Posted in Beauty, hair, how to, tutorial

Hairstyle Tutorial: If I Were Nucky Thompson’s Girlfriend


I have a major crush on the ladies hairstyles of Boardwalk Empire.  Everyone else might be watching for the gangsters and mols, but I’m watching to see how Margaret and Gillian are wearing their hair.  And their shoes.  Those shoes are all kinds of adorable.

Yesterday, I realized that my hair has grown out to the point that I could make a passable attempt at some BE hair, so I scrubbed up, grabbed the rat tail comb and a handful of bobby pins, and went to work.

The first step was to make finger waves with the front sections of my hair.

2012-12-05 20.32.222012-12-05 20.32.40

To make a finger wave (and that one on the left is pretty messy) I hold my index finger down on a section of hair, then use my other hand to draw the lock into a C shape.  I use a bobby pin to secure the rounded part of the C.  Then, I curve the lock again, making a backwards C, this time using the bobby pin to secure the bottom part of the C.  The curved part of the C comes forward against my temple.

When I have two Cs, I take the length of the lock and make a pin curl above my ear.

To make that pin curl, I wrap the lock around my index finger, then slide it off, and secure it with a bobby pin to the side of my head.  If you can twirl your hair, you can make a pin curl!

 

Once the front sections were finished, I went to work making little pin curls all over the rest of my head.  The more curls you make, the more body your hair will have.  I used TIGI’s Catwalk strong mousse for holding power.  My hair is very fine and doesn’t hold curl well, and I was pretty impressed that my finger waves are still holding.  That’s some good mousse.

Blurry AND dark--but I was trying to take a picture of the back of my head with a cell phone.
Blurry AND dark–but I was trying to take a picture of the back of my head with a cell phone.

Pin curls aren’t hard, per se, but they do take a few goes to master.  The technique that works best for me is to use one hand to take a pinch of hair about two inches from the end, then use the other hand to curl the end up into the pinch.  That gives you a circle.  Then, you roll the lock of hair around that pinch, rolling it up to your scalp, keeping the circumference of your original circle as you go.  When you run out of hair, lay that circle down against your scalp and use a bobby pin  (or whatever floats your boat) to secure it to your head.

You’ll want to work with damp hair–that makes things easier.  Too wet and your hair is just floppy and hard to work with.  Too dry and the curls won’t set.  It’s a balance that depends on your particular hair, though.

I wrapped my curled up head in a scarf and went to bed.  When I woke up in the morning and undid the curls, my hair looked like this:

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That’s not a great look, but listen, those waves?  Perfect!  I got started on my Boardwalk Empire hairstyle by separating out the front section of my hair and pinning it out of the way.

2012-12-06 07.55.41I wanted to do a style Gillian wears frequently, which is several pincurls layered across the nape, with a fingerwave ending in a curl on the sides.  My first try was more elaborate mess than Mob Mol, but I will show you the steps I took to get there:

I started making pincurls at the middle back of my head, working my way out.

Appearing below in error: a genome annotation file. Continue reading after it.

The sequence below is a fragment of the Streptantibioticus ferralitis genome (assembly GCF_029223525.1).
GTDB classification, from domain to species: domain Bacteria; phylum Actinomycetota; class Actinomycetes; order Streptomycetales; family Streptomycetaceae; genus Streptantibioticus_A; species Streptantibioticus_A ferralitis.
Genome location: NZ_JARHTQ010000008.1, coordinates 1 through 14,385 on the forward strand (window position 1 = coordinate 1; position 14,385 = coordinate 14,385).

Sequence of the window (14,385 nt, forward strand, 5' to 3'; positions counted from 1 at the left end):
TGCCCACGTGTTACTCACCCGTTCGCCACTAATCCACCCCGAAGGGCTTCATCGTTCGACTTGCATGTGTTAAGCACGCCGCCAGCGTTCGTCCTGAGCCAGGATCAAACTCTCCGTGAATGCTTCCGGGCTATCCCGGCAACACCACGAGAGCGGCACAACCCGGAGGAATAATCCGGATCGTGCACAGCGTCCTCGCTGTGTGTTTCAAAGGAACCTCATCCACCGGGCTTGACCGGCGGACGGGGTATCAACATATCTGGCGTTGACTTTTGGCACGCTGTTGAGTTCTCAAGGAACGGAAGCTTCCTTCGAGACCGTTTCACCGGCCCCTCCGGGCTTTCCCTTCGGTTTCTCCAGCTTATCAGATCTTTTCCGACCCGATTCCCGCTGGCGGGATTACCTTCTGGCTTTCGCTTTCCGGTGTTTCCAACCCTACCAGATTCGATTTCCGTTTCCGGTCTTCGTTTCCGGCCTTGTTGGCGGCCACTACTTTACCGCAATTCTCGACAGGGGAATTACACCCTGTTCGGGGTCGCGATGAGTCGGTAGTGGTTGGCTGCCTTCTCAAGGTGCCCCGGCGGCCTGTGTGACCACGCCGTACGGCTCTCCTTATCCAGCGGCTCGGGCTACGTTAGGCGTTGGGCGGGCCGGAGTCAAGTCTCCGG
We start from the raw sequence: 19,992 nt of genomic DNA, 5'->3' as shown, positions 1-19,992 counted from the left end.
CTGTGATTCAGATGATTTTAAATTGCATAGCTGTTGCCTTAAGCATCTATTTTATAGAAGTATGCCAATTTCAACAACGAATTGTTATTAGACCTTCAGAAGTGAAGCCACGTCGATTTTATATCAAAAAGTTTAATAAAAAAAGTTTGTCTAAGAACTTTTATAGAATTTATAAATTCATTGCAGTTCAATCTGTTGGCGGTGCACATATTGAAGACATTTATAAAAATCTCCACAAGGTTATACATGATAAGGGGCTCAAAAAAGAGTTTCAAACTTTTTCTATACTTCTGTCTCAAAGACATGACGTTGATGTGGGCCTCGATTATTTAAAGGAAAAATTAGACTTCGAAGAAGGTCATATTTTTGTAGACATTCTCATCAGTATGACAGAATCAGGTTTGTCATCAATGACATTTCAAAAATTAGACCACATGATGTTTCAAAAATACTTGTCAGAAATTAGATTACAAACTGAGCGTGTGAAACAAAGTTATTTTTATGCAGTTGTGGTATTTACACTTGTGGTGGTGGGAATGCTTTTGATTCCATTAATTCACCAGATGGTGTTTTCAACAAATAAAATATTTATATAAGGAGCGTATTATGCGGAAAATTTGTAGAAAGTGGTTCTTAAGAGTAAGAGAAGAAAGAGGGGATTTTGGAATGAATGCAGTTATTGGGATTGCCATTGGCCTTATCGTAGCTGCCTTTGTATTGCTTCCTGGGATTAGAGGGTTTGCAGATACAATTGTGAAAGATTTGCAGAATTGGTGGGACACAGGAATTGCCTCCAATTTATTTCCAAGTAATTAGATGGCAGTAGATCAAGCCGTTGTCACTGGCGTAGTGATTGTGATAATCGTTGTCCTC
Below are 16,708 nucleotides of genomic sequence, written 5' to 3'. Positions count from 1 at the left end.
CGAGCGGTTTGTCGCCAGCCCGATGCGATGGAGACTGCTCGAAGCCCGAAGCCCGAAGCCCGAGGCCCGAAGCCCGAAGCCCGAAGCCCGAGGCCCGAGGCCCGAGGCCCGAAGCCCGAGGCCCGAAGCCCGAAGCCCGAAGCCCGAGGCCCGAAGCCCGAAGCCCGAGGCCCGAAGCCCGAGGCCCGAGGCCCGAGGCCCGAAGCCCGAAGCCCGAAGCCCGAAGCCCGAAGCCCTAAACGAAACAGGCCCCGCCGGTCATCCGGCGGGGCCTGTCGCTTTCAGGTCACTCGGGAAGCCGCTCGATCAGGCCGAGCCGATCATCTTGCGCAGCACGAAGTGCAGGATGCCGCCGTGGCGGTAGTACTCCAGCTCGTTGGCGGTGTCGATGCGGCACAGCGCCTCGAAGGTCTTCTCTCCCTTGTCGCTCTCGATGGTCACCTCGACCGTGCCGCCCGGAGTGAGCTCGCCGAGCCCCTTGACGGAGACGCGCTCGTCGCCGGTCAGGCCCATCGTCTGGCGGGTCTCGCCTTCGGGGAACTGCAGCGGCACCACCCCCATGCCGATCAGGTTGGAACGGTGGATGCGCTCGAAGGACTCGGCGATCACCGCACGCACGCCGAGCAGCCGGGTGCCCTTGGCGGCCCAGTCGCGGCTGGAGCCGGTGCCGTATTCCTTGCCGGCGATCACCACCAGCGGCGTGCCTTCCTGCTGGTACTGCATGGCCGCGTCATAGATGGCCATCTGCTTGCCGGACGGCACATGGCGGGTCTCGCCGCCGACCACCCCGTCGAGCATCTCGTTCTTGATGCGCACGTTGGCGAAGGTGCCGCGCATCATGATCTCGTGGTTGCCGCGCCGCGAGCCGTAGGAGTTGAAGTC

I started making pincurls at the middle back of my head, working my way out.
I built in more curls, securing them into each other for stability.
I built in more curls, securing them into each other for stability.

 

 

I kept making curls until I had all the back section of my hair in a nice arrangement.
I kept making curls until I had all the back section of my hair in a nice arrangement.
Then, I took down the top section that was pinned up, and separated that into three sections.  I teased the middle back/crown section for some height.
Then, I took down the top section that was pinned up, and separated that into three sections. I teased the middle back/crown section for some height.
This is what it looked like teased.  You can kind of see what would come next naturally.
This is what it looked like teased. You can kind of see what would come next naturally.
I made three more pincurls from that crown section, securing them into the first line of curls from the back section of hair.
I made three more pincurls from that crown section, securing them into the first line of curls from the back section of hair.
Then, I looked like this.  Hot stuff!
Then, I looked like this. Hot stuff!
Careful not to pull so tightly that I pulled out my finger waves, I swept those side sections to the back middle of my head and secured them as pincurls.
Careful not to pull so tightly that I pulled out my finger waves, I swept those side sections to the back middle of my head and secured them as pincurls.
Then, I used my comb to smooth out the rough spots and tuck strays into the curls.  I think I've gotten pretty good at taking pictures of the back of my head!
Then, I used my comb to smooth out the rough spots and tuck strays into the curls. I think I’ve gotten pretty good at taking pictures of the back of my head!
I put on my makeup, paying attention to the eyebrows because 20s eyebrows were darker and rounder than what we're used to wearing today.
I put on my makeup, paying attention to the eyebrows because 20s eyebrows were darker and rounder than what we’re used to wearing today.
And I added some flair.
And I added some flair.
But, I decided that was too many pincurls for the office.  It looked too costume-y.  So I took the back down and modified it into only 5 big curls.